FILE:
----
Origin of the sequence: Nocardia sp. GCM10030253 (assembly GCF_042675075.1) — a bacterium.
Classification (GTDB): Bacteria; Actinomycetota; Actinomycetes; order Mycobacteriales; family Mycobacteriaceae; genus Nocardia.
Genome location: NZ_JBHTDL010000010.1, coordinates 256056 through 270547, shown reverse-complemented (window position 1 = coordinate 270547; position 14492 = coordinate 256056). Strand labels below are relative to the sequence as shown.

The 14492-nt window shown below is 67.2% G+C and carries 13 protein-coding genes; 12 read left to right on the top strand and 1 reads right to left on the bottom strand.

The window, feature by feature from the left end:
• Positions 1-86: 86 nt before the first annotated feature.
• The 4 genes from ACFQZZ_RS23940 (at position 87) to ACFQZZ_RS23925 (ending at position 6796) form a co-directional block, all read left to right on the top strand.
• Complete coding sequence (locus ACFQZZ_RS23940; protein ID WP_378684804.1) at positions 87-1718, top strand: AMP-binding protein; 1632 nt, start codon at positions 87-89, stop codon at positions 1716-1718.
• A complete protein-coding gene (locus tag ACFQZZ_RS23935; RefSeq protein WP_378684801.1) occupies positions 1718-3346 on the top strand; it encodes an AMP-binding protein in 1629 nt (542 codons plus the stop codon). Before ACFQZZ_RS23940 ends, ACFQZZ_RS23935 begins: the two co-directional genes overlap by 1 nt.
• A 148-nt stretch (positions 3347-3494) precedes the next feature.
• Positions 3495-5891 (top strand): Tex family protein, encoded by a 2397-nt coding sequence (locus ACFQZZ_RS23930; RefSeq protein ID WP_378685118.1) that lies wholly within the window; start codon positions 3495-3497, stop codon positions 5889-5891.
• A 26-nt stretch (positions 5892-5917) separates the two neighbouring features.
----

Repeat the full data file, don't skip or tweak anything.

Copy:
Origin of the sequence: Nocardia sp. GCM10030253 (assembly GCF_042675075.1) — a bacterium.
Classification (GTDB): Bacteria; Actinomycetota; Actinomycetes; order Mycobacteriales; family Mycobacteriaceae; genus Nocardia.
Genome location: NZ_JBHTDL010000010.1, coordinates 256056 through 270547, shown reverse-complemented (window position 1 = coordinate 270547; position 14492 = coordinate 256056). Strand labels below are relative to the sequence as shown.

The 14492-nt window shown below is 67.2% G+C and carries 13 protein-coding genes; 12 read left to right on the top strand and 1 reads right to left on the bottom strand.

The window, feature by feature from the left end:
• Positions 1-86: 86 nt before the first annotated feature.
• The 4 genes from ACFQZZ_RS23940 (at position 87) to ACFQZZ_RS23925 (ending at position 6796) form a co-directional block, all read left to right on the top strand.
• Complete coding sequence (locus ACFQZZ_RS23940; protein ID WP_378684804.1) at positions 87-1718, top strand: AMP-binding protein; 1632 nt, start codon at positions 87-89, stop codon at positions 1716-1718.
• A complete protein-coding gene (locus tag ACFQZZ_RS23935; RefSeq protein WP_378684801.1) occupies positions 1718-3346 on the top strand; it encodes an AMP-binding protein in 1629 nt (542 codons plus the stop codon). Before ACFQZZ_RS23940 ends, ACFQZZ_RS23935 begins: the two co-directional genes overlap by 1 nt.
• A 148-nt stretch (positions 3347-3494) precedes the next feature.
• Positions 3495-5891 (top strand): Tex family protein, encoded by a 2397-nt coding sequence (locus ACFQZZ_RS23930; RefSeq protein ID WP_378685118.1) that lies wholly within the window; start codon positions 3495-3497, stop codon positions 5889-5891.
• A 26-nt stretch (positions 5892-5917) separates the two neighbouring features.